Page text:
Taxes can have a big impact to your bottom line, so it's important to understand how tax rules and concepts affect your investments.
  • Distributions
  • Key Tax Provisions
  • Tax Tips
  • Calculators

Capital Gain and Income Distributions

Mutual funds must distribute at least 98% of their annual income to investors for the funds to avoid taxation. Funds may distribute four types of income, based on their investments.

Long-Term Capital Gain Distributions
When a mutual fund makes a profit from the sale of investments in its portfolio, it generally passes the profit on to you in the form of capital gains. Long-term capital gains are gains on securities owned by the fund for more than one year.

Ordinary Income Distributions
A mutual fund earns dividends, interest and other investment income on the securities in which it invests. After a fund subtracts its expenses from the investment income, it distributes the remainder to you as an ordinary income distribution.

The IRS requires that ordinary income distributions include any short-term capital gains (gains on securities owned by the fund for one year or less) realized and distributed by the fund.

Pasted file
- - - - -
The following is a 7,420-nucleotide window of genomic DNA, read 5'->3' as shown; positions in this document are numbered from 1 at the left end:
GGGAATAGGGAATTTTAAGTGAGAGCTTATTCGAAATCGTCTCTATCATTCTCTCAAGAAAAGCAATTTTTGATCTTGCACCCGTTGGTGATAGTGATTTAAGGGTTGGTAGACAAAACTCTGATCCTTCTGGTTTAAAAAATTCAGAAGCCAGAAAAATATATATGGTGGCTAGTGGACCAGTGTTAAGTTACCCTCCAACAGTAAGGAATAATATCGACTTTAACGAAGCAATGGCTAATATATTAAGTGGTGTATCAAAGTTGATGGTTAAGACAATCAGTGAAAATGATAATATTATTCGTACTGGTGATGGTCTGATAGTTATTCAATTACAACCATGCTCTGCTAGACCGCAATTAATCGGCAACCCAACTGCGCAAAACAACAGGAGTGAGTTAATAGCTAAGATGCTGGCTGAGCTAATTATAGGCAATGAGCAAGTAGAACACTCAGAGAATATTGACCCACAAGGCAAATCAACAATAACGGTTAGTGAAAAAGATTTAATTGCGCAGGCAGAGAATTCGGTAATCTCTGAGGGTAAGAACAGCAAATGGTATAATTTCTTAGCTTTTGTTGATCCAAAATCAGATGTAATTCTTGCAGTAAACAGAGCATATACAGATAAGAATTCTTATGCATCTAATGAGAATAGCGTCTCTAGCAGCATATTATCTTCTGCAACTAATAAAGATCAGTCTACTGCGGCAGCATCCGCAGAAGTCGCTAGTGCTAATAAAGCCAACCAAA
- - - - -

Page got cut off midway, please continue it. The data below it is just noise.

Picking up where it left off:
Qualified Dividend Distributions
A special category called "qualified dividends" applies to dividends paid on stock investments. The mutual fund will pass through to investors any qualified dividends it receives from stocks in the fund's portfolio. Short-term capital gain amounts may also be categorized as qualified dividends.

Tax-Exempt Dividend Distributions
Interest from state and local municipal bonds is exempt from federal taxes and generally is exempt from state taxes in the state in which the bonds were issued. Mutual funds that invest in these securities generally distribute tax-exempt dividends to their investors.

Return of Capital Distributions
A return of capital distribution is not considered income, rather it is a return of your original investment dollars and is nontaxable.

How You Are Taxed